Orchestration of the dynamic events of development requires precise timing. In contrast to the much-studied spatial controls in development, we know little about temporal regulation. We are probing the intimate coordination in time between cell proliferation and embryonic development. We focus on the specialized cell cycles of the early Drosophila embryo, the characteristics of which are highly conserved across evolution. Embryogenesis begins with extremely fast, synchronous cell cycles, in the absence of gene expression. No growth accompanies these cycles, which divide the large egg cytoplasm into smaller cells. At cycle 9. the cycles begin to slow, initially very slightly but progressively, until mitosis 13 where the cell cycle abruptly lengthens. This shift in the character of the cell cycles culminates in a sudden and strong activation of transcription, and the onset of gastrulation - a transition called the Mid-Blastula Transition (MBT). All future divisions require gene expression and occur in intricate spatial patterns. We are probing the mechanisms that time and coordinate events for the faithful execution of the MBT, in particular the shift in cell cycle timing. We found that S phase prolongation paces the early cycles. In fast S phases, all sequences replicate at the same time, whereas S phase slows in conjunction with onset of distinctive behaviors of euchromatin and heterochromatin and late replication of satellite sequences. High cyclin:Cdk1 during the early cycles drives early replication of satellites and regulated protein destruction of Cdkl activator Cdc25/Twine in cycle 14 leads to downregulation of cyclin:Cdk1 and onset of the late replication program at the MBT. These advances in understanding of the system have led us to focus on the mechanisms governing timing of late replication of the satellite sequences and introduction of heterochromatin. We are also continuing to explore the events that trigger the onset of transcription at the MBT and the abrupt onset of Cdc25/Twine destruction. These studies will probe the fundamental question of how time is measured in biological systems, yielding advances to understanding of development and cancer.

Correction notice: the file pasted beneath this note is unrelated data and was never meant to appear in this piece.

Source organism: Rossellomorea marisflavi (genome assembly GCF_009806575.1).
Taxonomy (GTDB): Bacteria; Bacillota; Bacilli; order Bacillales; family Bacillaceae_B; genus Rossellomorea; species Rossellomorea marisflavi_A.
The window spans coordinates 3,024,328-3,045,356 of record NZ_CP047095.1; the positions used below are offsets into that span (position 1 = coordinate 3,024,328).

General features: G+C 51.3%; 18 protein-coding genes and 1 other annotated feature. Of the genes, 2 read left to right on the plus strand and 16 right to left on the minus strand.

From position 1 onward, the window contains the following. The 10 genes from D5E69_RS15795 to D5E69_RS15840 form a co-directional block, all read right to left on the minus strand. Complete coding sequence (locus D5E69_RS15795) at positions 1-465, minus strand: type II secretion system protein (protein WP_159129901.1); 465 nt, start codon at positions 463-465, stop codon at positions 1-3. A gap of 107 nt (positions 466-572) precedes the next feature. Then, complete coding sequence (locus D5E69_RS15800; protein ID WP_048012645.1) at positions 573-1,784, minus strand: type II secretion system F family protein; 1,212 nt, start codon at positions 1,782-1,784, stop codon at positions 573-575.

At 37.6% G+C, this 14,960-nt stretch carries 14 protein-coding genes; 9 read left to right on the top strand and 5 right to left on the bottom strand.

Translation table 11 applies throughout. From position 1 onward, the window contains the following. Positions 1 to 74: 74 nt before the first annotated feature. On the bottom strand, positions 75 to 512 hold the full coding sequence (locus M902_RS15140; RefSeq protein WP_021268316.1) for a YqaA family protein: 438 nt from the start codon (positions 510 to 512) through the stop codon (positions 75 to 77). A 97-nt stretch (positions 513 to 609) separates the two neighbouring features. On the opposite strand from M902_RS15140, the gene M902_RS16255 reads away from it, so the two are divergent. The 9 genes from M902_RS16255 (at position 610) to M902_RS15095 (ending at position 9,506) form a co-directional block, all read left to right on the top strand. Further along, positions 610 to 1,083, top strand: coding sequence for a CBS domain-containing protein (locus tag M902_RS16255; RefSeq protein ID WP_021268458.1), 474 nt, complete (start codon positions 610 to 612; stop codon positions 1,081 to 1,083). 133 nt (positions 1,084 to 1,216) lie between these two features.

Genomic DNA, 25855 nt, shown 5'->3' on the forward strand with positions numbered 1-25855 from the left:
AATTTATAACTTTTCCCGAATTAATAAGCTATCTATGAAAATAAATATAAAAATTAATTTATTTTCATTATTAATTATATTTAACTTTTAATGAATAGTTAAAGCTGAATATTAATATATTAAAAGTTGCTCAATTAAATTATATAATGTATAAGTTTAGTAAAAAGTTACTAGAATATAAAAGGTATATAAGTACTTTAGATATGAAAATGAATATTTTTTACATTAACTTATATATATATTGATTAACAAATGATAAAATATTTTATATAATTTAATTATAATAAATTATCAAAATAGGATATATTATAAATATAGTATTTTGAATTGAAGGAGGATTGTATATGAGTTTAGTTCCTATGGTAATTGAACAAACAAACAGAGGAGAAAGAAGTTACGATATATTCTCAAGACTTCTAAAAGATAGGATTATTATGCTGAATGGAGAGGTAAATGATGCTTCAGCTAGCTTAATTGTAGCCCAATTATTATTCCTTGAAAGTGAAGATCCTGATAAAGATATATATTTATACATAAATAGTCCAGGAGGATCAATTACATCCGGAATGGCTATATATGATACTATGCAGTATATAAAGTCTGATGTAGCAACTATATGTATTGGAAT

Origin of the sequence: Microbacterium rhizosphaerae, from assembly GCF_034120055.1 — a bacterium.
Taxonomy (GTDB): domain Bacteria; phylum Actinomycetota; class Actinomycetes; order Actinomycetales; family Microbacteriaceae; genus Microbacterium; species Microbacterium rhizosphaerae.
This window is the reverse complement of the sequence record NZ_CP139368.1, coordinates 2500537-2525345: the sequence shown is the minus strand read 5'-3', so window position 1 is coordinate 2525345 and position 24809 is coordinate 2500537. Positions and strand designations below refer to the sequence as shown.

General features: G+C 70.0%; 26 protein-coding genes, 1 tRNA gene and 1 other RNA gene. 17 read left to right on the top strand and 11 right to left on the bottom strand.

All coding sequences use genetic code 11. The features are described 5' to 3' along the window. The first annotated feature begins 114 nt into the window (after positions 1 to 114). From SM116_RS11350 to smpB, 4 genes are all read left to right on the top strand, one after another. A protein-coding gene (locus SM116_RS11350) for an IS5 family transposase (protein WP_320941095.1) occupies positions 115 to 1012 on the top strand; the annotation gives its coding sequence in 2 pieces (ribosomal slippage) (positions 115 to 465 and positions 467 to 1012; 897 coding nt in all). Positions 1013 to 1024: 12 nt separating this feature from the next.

Public Health Relevance

When an egg develops into an organism, the number of cells goes from one to many millions. We are probing how cells keep track of time so that they know when they should divide and when they should arrest the cell cycle, the factors that distinguish the creative growth in embryogenesis from the destructive growth of a tumor. The faithful regulation of proliferation we are studying is essential if organisms are to avoid birth defects and cancer two issues of major importance in human health

National Institute of Health (NIH)
National Institute of General Medical Sciences (NIGMS)
Method to Extend Research in Time (MERIT) Award (R37)
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Special Emphasis Panel (NSS)
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Phillips, Andre W
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University of California San Francisco
Schools of Medicine
San Francisco
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Duronio, Robert J; O'Farrell, Patrick H; Sluder, Greenfield et al. (2017) Sophisticated lessons from simple organisms: appreciating the value of curiosity-driven research. Dis Model Mech 10:1381-1389
Yuan, Kai; Seller, Charles A; Shermoen, Antony W et al. (2016) Timing the Drosophila Mid-Blastula Transition: A Cell Cycle-Centered View. Trends Genet 32:496-507
Yuan, Kai; O'Farrell, Patrick H (2016) TALE-light imaging reveals maternally guided, H3K9me2/3-independent emergence of functional heterochromatin in Drosophila embryos. Genes Dev 30:579-93
Yuan, Kai; O'Farrell, Patrick H (2015) Cyclin B3 is a mitotic cyclin that promotes the metaphase-anaphase transition. Curr Biol 25:811-816
O'Farrell, Patrick H (2015) Growing an Embryo from a Single Cell: A Hurdle in Animal Life. Cold Spring Harb Perspect Biol 7:
Farrell, Jeffrey A; O'Farrell, Patrick H (2014) From egg to gastrula: how the cell cycle is remodeled during the Drosophila mid-blastula transition. Annu Rev Genet 48:269-94
Yuan, Kai; Shermoen, Antony W; O'Farrell, Patrick H (2014) Illuminating DNA replication during Drosophila development using TALE-lights. Curr Biol 24:R144-5
Farrell, Jeffrey A; O'Farrell, Patrick H (2013) Mechanism and regulation of Cdc25/Twine protein destruction in embryonic cell-cycle remodeling. Curr Biol 23:118-26
Yuan, Kai; Farrell, Jeffrey A; O'Farrell, Patrick H (2012) Different cyclin types collaborate to reverse the S-phase checkpoint and permit prompt mitosis. J Cell Biol 198:973-80
Farrell, Jeffrey A; Shermoen, Antony W; Yuan, Kai et al. (2012) Embryonic onset of late replication requires Cdc25 down-regulation. Genes Dev 26:714-25

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